THE ORLANDO SENTINEL
Questions Of Status Resurface
by Ivan Roman
February 7, 2000
Copyright © 2000 THE ORLANDO SENTINEL. All Rights Reserved.
SAN JUAN, Puerto Rico -- The day was
focused on what would happen in Vieques, but in the governor's
State of the Commonwealth message last Monday night, the perennial
status question reared its head.
And it kept fighting for attention all
week. Before he mentioned Vieques, Gov. Pedro Rossello said he
planned to address the status issue again by the time his second
term ends Dec. 31. As he kept fending off intense criticism for
accepting President Clinton's decision, which allows the Navy
to stay on Vieques for another three years, he also announced
that plans to solve the 100-year-old status issue would come
from him and officials in Washington "in the coming weeks."
After two plebiscites in 1993 and 1998
in which less-than-overwhelming support for statehood resulted
in what Rossello called "frustrating" experiences with
Congress, he won't insist on another one. He is open to a plebiscite,
preferably authorized by Congress; a constitutional assembly,
an idea he rejected in the past; or a presidential commission
on status, which has been hinted at in Washington recently.
The idea is for everyone -- those who
want statehood, independence or the current Commonwealth status
with greater autonomy -- to agree on the path toward exploring
the status definitions and achieving change. Many in the opposition
have complained that statehooders have forced the island into
plebiscites against the majority's will, or that a handful of
congressmen have defined the terms under which independence could
be granted or the Commonwealth could be changed.
"What I would like is for the content
not to be defined ahead of time and that no procedural route
is set ahead of time so that everyone feels comfortable with
the discussion and there is no excuse for not participating,"
He was referring to what happened in
the 1998 plebiscite in which the "none of the above"
option, commonly known as "the fifth column," won,
boosted mostly by the Popular Democratic Party, which was against
holding the plebiscite in the first place. Discontent with definitions
the government placed on the other four status formulas on the
ballot, critics went to court to get "none of the above"
on the ballot.
That plebiscite was pushed by Rossello
locally after he failed to get Congress to act. The Young Bill,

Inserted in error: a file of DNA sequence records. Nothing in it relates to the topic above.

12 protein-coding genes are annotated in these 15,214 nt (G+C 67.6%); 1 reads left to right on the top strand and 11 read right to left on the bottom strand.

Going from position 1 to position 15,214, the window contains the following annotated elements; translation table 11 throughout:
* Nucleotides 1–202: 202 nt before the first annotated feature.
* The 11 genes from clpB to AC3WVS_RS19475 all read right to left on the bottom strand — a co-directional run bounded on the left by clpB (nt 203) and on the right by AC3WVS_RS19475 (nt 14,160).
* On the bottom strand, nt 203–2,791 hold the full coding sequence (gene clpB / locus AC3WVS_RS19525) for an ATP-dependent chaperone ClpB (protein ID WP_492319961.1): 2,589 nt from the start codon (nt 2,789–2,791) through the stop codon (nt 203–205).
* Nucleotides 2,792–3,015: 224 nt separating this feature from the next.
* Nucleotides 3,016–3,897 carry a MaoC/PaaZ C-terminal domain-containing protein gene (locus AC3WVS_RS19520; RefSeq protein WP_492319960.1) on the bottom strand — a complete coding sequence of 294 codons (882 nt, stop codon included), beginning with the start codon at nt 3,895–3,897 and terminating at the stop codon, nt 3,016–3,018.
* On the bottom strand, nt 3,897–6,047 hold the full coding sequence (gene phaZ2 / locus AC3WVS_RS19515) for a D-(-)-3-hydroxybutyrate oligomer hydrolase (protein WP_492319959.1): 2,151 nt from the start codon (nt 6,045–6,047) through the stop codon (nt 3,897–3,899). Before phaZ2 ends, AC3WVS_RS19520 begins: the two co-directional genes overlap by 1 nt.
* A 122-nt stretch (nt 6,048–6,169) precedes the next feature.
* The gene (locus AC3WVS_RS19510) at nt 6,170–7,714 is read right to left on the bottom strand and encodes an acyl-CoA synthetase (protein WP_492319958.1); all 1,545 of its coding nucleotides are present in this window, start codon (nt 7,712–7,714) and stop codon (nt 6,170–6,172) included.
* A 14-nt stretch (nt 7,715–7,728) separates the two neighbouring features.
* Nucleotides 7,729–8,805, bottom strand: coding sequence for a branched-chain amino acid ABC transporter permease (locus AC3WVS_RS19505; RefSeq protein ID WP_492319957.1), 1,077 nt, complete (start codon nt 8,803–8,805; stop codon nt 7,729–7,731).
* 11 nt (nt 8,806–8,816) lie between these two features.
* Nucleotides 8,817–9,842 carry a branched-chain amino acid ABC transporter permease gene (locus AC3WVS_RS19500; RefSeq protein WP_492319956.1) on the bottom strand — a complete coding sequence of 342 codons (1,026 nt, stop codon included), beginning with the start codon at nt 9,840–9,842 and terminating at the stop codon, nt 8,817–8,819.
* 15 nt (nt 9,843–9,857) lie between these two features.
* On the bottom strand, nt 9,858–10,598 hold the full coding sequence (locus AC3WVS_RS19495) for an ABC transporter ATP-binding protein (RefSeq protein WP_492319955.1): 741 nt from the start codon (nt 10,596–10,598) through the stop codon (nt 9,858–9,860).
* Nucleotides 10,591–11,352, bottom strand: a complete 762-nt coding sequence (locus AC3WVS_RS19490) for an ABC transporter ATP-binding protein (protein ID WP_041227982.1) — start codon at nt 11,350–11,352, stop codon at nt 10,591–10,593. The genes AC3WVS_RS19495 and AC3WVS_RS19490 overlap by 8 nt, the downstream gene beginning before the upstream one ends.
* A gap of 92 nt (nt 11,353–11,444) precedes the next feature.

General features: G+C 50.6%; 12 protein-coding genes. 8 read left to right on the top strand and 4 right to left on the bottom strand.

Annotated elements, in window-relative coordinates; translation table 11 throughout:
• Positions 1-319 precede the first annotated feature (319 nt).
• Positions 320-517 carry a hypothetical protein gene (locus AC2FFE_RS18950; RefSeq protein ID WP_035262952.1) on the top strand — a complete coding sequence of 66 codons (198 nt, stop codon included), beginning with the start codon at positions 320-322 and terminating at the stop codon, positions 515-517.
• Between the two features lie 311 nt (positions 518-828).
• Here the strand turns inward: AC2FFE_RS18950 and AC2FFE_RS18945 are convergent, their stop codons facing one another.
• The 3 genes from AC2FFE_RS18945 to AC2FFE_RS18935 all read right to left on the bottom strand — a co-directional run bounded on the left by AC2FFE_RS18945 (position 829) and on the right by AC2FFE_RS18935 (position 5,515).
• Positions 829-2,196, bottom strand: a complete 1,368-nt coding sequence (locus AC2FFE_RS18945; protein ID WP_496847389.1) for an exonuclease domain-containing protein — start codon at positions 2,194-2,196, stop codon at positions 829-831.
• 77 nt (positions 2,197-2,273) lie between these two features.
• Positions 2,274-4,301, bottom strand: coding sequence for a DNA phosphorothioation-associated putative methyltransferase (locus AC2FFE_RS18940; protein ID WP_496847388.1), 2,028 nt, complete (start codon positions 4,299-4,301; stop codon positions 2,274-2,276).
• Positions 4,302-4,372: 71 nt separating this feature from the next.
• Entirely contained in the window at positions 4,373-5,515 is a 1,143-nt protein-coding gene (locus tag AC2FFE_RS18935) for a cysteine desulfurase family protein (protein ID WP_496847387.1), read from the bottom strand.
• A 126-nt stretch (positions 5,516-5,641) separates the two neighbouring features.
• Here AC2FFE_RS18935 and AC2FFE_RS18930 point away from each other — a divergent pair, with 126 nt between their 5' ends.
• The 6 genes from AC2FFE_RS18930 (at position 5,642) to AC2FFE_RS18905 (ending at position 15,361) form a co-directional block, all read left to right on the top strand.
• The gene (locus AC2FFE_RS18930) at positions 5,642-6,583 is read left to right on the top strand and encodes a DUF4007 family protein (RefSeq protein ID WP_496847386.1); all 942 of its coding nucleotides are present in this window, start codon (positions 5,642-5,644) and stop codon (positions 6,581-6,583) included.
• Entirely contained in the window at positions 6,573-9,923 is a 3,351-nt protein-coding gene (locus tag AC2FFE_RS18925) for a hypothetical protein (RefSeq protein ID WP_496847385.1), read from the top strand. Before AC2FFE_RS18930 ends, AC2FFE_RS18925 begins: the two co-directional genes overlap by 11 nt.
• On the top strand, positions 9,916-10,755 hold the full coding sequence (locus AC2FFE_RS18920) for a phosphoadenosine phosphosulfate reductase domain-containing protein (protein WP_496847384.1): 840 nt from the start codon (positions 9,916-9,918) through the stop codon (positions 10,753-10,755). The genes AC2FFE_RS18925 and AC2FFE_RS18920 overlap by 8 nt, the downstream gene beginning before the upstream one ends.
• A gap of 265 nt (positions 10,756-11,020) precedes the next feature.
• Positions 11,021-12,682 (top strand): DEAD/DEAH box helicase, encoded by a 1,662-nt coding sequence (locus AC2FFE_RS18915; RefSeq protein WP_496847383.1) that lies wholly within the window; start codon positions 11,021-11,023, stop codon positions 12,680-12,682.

which sought to get Congress to authorize and be bound by a plebiscite,
squeaked by the House of Representatives by one vote, but it
stalled in the Senate. The Senate also blocked a bill in time
for the 1993 plebiscite as divisions about the status formula
definitions and opposition from English-only and other advocacy
groups took hold.
Rossello and other statehooders have
realized they have a better chance if they can get everyone to
agree on how to go about it. The "joint initiative"
between Rossello's government and Washington, to be announced
in the next few weeks, should be a first step in that direction,
To some, the timing seems suspicious.
Why now -- at the same time as the controversial
Vieques decision, suddenly agreed to by Rossello without telling
anyone? Rep. Anibal Acevedo Vila, PDP vice president, says it's
a quid pro quo arrangement -- that the White House told
Rossello to back Clinton's Vieques decision in exchange for a
presidential commission to deal with status. To seal the deal
even more, he said, Rossello got former Gov. Rafael Hernandez
Colon of the PDP to back the Vieques deal in exchange for a seat
on that commission.
Rossello emphatically denied any quid
pro quo. Jeffrey Farrow, co-chair of the President's Group on
Puerto Rico, also denied it and told El Nuevo Dia newspaper
he was tired of those claims.
But the suspicion isn't likely to die
soon, particularly if a commission is formed and certain people
are put on it.
Clinton Wants Referendum
In Puerto Rico On U.S. Relationship
February 8, 2000
Associated Press Newswires Copyright © 2000 THE ASSOCIATED
All Rights Reserved.
SAN JUAN, Puerto Rico (AP) - President
Clinton has asked Congress for $2.5 million to hold another vote
on whether Puerto Rico should become a U.S. state, the White
House said Tuesday.
The referendum could be held as early
as October if Congress approves the request, said Jeffrey Farrow,
Clinton's main adviser on the Caribbean U.S. territory. It was
included in the White House's fiscal 2001 budget, which was presented
Puerto Rico became a U.S. territory
when the United States wrested it from Spain during the Spanish-American
War of 1898. Its 3.8 million residents are U.S. citizens but
cannot vote for president and do not have a vote in Congress.
After a U.S. bill ordering a referendum
died in the Senate, pro- statehood Gov. Pedro Rossello called
a December 1998 vote asking islanders to choose between U.S.
statehood , commonwealth, or independence. Supporters of the
status quo won the vote.
Supporters of the current status also
won a 1993 vote.